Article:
Good news for GOP: Rainy fore­cast on Elec­tion Day

USA TODAY Weekend Extra - - NEWS - Doyle Rice

A pow­er­house storm is fore­cast to soak a large part of the Mid­west and South next Tues­day, Elec­tion Day.

This could in­flu­ence the out­come of the elec­tions: A re­cent study found that Repub­li­can can­di­dates tend to have a slight ad­van­tage when it rains.

Tues­day’s Elec­tion Day storm could fea­ture wind-driven rain in the Great Lakes as well as rain and strong thun­der­storms from the Ohio Val­ley to parts of the South, the Weather Chan­nel said. Some wet snow – or rain chang­ing to snow – is pos­si­ble in parts of the up­per Mid­west.

Storms are fore­cast in some of the key bat­tle­ground states for sen­a­tors and gov­er­nors, in­clud­ing West Vir­ginia, Ohio, In­di­ana, Michi­gan, Ten­nessee, Mis­sis­sippi and Ge­or­gia.

In con­trast to the East, weather in the West should be nice, AccuWeather said. Other than some pesky show­ers in Wash­ing­ton and Ore­gon, the weather is ex­pected to be mostly dry for folks head­ing out to vote.

Most of Florida and the South­east coast will be quite warm and dry.

One other trou­ble spot: Parts of the north­ern Rockies and high Plains could see some light snow that could make for slick roads on the way to the polls, the Weather Chan­nel warned.

So why does rain fa­vor Repub­li­cans? Find­ings from the study re­vealed that at least 1 per­cent of vot­ing age adults in the U.S. – peo­ple who would have voted for a Demo­crat had the weather been good – de­cided in­stead to cast their bal­lot for a Repub­li­can on rainy elec­tion days.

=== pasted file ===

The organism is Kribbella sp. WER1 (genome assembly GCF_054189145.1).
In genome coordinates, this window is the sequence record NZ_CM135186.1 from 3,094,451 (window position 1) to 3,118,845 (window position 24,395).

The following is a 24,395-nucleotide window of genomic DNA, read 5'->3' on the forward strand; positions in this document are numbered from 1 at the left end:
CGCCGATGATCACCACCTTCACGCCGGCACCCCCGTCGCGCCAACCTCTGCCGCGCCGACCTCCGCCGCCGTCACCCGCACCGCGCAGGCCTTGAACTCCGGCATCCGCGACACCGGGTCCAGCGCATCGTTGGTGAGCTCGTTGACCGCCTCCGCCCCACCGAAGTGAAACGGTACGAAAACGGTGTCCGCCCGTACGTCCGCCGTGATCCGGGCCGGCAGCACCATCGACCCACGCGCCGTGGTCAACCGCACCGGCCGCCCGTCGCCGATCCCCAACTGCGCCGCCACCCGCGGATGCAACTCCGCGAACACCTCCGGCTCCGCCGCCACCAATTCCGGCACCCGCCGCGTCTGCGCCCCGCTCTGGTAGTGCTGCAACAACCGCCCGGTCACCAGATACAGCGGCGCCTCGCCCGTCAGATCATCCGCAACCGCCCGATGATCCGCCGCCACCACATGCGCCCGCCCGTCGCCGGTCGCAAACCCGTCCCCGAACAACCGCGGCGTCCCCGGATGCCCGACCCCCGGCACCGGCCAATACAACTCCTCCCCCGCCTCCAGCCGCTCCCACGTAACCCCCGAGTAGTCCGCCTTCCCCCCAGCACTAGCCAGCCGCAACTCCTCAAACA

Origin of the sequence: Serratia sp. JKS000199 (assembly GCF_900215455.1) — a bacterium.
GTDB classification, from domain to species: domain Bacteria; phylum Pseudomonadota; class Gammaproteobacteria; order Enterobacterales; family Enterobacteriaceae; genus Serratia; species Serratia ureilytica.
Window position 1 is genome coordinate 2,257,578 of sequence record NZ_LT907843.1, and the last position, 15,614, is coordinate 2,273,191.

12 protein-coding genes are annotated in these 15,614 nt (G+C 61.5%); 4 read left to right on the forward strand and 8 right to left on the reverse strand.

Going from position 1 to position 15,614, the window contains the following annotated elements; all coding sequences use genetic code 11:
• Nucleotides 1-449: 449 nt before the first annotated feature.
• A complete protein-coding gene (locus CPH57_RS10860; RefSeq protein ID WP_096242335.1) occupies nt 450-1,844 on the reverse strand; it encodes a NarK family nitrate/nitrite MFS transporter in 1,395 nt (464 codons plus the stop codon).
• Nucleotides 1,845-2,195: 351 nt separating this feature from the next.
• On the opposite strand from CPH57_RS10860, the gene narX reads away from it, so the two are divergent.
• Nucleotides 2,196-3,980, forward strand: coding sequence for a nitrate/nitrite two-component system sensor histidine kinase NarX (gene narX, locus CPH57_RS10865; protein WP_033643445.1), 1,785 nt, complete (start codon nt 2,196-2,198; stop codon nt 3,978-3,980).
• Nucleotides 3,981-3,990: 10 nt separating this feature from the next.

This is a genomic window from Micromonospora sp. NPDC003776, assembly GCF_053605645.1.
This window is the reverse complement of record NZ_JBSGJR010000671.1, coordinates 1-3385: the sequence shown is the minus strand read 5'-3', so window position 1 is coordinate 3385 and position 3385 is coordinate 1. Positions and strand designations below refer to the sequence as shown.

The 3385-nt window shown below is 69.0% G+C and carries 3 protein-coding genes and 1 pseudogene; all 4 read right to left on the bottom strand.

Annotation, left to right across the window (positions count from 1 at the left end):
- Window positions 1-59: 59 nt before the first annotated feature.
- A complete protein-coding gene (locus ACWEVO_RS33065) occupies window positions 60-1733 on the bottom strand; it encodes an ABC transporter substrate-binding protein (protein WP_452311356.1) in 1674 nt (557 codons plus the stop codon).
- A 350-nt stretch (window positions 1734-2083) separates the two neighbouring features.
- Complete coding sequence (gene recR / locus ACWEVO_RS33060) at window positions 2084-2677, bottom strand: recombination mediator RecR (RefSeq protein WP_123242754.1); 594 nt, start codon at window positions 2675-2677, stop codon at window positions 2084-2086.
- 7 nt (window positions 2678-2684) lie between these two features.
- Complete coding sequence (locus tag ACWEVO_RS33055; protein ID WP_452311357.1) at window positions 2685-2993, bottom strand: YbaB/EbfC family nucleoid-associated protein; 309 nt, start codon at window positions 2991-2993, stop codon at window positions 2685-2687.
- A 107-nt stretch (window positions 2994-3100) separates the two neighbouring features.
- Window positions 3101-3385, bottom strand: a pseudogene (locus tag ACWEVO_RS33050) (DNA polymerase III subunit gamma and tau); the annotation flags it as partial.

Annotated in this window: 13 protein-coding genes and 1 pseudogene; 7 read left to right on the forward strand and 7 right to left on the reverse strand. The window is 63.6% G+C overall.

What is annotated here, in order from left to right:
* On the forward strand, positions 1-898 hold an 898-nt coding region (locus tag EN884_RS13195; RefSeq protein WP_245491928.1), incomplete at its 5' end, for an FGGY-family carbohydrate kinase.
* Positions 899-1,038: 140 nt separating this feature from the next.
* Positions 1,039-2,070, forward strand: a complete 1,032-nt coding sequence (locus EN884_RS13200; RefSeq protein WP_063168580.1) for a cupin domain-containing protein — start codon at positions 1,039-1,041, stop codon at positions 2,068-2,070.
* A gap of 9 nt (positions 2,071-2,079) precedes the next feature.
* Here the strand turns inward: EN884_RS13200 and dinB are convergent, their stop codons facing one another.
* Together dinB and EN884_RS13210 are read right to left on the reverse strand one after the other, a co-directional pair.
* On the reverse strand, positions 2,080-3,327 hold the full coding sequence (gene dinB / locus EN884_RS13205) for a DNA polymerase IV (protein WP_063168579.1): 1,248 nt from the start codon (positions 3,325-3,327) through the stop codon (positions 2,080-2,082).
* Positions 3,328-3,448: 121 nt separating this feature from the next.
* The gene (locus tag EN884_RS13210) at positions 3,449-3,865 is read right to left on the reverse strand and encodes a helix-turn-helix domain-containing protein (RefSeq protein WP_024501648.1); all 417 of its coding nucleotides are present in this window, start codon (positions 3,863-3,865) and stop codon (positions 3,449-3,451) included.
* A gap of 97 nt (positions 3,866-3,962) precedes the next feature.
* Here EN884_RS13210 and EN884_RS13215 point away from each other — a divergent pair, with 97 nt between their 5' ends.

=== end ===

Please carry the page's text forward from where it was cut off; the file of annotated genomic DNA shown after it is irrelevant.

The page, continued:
“Our study sug­gests that weather con­di­tions may af­fect peo­ple’s de­ci­sions on not only whether to vote but also who they vote for,” said study coau­thor Yusaku Ho­ri­uchi, a pro­fes­sor of gov­ern­ment at Dart­mouth Col­lege. The study ap­peared in the jour­nal Amer­i­can Pol­i­tics Re­search.

“Con­trary to the widely shared be­lief that weather con­di­tions do not change vot­ers’ elec­toral de­ci­sions,” the study said, “our anal­y­sis sug­gests that it is likely that a cer­tain pro­por­tion of Amer­i­can vot­ers would change their party pref­er­ence de­pend­ing on weather.”

Newspapers in English

Newspapers from USA

© PressReader. All rights reserved.